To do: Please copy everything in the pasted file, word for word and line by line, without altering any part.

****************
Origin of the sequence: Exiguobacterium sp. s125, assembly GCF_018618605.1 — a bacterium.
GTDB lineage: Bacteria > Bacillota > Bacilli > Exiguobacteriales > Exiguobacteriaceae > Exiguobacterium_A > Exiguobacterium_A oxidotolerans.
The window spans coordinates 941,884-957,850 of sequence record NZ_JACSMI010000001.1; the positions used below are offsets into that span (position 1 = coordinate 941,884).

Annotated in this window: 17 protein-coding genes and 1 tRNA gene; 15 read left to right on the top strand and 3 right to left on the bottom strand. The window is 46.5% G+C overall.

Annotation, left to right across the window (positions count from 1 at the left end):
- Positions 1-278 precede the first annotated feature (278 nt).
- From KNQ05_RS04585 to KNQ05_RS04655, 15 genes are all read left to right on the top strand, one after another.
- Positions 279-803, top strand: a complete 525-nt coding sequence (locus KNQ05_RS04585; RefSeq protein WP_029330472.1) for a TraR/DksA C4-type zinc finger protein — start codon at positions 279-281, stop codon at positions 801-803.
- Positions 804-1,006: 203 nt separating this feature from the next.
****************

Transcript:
Origin of the sequence: Exiguobacterium sp. s125, assembly GCF_018618605.1 — a bacterium.
GTDB lineage: Bacteria > Bacillota > Bacilli > Exiguobacteriales > Exiguobacteriaceae > Exiguobacterium_A > Exiguobacterium_A oxidotolerans.
The window spans coordinates 941,884-957,850 of sequence record NZ_JACSMI010000001.1; the positions used below are offsets into that span (position 1 = coordinate 941,884).

Annotated in this window: 17 protein-coding genes and 1 tRNA gene; 15 read left to right on the top strand and 3 right to left on the bottom strand. The window is 46.5% G+C overall.

Annotation, left to right across the window (positions count from 1 at the left end):
- Positions 1-278 precede the first annotated feature (278 nt).
- From KNQ05_RS04585 to KNQ05_RS04655, 15 genes are all read left to right on the top strand, one after another.
- Positions 279-803, top strand: a complete 525-nt coding sequence (locus KNQ05_RS04585; RefSeq protein WP_029330472.1) for a TraR/DksA C4-type zinc finger protein — start codon at positions 279-281, stop codon at positions 801-803.
- Positions 804-1,006: 203 nt separating this feature from the next.